Posé: A pause or rest stop along the Voyageurs' portage trail. Usually about ½ mile apart. We invite you to take a pause in your day to reflect, ponder, and pray with us.

Then Jesus entered the temple and drove out all who were selling and buying in the temple, and he overturned the tables of the money-changers and the seats of those who sold doves. He said to them, 'It is written, "My house shall be called a house of prayer"; but you are making it a den of robbers.' -Matthew 21:12-13

I am a Minnesotan, born and raised in the Land of 10,000 lakes.  I loved water and learned how to swim from an early age.  It wasn't long until I could easily manipulate the water.  Increasingly confident in my ability and perhaps a little cocky, I felt I could handle any situation in water.  

That changed in 2011.  On my first canoe trip to the Boundary Waters, my guide took us out to stand on a ledge that juts out above a powerful waterfall. I stood there, amazed and afraid at what I saw.  The water above, clearly reflecting the towering pines, was visibly sucked downward. Held together by water tension, it tumbled like glass, disappearing into a white spray of chaos. In a deafening roar, thousands of gallons fell and crashed into the rocky ledge on which I was standing. Mist, sprayed upward by the air and rock, sprinkled the air and rock.  The outer ledge was slick; one wrong step could be devastating. For the first time, water was dangerous to me.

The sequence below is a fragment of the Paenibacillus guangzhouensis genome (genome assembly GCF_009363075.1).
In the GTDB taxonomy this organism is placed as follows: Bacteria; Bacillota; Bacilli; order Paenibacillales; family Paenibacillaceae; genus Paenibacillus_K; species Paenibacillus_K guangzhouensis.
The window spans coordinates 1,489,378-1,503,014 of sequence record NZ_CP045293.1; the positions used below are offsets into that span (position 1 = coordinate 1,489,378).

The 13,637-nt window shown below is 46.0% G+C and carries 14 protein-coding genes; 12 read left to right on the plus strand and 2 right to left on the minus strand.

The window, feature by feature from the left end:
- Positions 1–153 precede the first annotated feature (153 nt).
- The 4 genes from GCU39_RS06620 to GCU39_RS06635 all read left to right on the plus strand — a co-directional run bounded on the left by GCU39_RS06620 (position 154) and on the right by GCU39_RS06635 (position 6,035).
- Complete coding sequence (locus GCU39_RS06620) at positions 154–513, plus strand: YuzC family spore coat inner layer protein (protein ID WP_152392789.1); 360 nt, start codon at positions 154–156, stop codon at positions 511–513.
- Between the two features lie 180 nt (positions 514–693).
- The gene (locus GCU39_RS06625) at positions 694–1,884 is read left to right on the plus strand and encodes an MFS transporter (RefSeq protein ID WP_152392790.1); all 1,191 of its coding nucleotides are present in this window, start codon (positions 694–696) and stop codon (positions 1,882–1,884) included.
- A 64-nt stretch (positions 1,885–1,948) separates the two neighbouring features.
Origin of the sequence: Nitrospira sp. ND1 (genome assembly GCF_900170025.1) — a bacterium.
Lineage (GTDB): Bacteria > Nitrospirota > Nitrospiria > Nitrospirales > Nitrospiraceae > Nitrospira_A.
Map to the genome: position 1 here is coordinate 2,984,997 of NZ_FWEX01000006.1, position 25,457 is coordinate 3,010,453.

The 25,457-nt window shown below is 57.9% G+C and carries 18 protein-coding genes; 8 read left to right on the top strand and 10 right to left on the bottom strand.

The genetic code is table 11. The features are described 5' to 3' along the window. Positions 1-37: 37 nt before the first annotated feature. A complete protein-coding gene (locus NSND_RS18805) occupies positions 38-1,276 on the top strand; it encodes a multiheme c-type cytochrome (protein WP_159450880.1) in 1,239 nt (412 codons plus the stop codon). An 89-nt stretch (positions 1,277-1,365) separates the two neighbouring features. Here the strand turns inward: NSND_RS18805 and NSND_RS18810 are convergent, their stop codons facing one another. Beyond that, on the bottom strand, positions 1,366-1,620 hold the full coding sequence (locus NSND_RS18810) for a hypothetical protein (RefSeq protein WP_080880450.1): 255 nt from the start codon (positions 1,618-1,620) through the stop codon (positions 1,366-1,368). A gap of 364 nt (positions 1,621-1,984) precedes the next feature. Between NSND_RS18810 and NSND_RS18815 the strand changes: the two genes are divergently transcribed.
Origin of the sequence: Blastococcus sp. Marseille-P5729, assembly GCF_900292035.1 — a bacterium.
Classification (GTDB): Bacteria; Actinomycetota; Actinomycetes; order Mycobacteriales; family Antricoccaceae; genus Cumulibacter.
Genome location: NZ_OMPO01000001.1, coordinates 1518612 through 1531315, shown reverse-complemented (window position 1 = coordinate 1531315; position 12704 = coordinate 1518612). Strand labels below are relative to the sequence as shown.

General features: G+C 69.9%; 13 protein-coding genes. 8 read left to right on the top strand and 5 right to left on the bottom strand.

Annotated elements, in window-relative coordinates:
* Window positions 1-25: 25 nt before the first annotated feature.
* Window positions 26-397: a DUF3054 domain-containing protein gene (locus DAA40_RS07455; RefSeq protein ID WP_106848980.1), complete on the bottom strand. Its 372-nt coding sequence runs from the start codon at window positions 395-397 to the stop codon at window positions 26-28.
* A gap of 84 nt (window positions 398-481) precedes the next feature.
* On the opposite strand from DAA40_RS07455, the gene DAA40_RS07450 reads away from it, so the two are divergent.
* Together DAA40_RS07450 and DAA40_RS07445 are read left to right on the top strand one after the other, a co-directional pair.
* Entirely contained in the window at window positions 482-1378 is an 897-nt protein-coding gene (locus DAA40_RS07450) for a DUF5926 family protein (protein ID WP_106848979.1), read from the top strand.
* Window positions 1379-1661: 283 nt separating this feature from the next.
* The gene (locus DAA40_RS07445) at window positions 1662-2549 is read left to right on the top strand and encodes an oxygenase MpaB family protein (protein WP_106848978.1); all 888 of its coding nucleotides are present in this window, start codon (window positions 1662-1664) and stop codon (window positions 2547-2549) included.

The falls disturbed me.  I sat on that ledge and pondered the immense power it held, in awe of the raw force.  Now that I understood more wholly, I had respect and humility for water I never had before. I trust that Jesus works in a similar fashion.  

I have specifically chosen Matthew 21:12-13 for one reason: Jesus as our Living Water. This water, that quenches our literal and spiritual thirst, doesn't always remain placid.  Sometimes, our Living Water needs to smash the merchandise to the ground, and roar at the crowd for us to listen.  His purpose is clear: to disturb the social conscience, in the temple and now, to injustice.

In a world where systems of oppression and injustice are woven into the fabric of every society, it is important for us to realize that Jesus was a social activist.  He came in different forms, fighting for the rights of those least welcome as well as preaching about it.  We ought to do the same.   

God's peace,

Kristy Rudberg

Volunteer with ELCA-Young Adults in Global Mission: Rwanda

Former canoe guide, counselor, and camper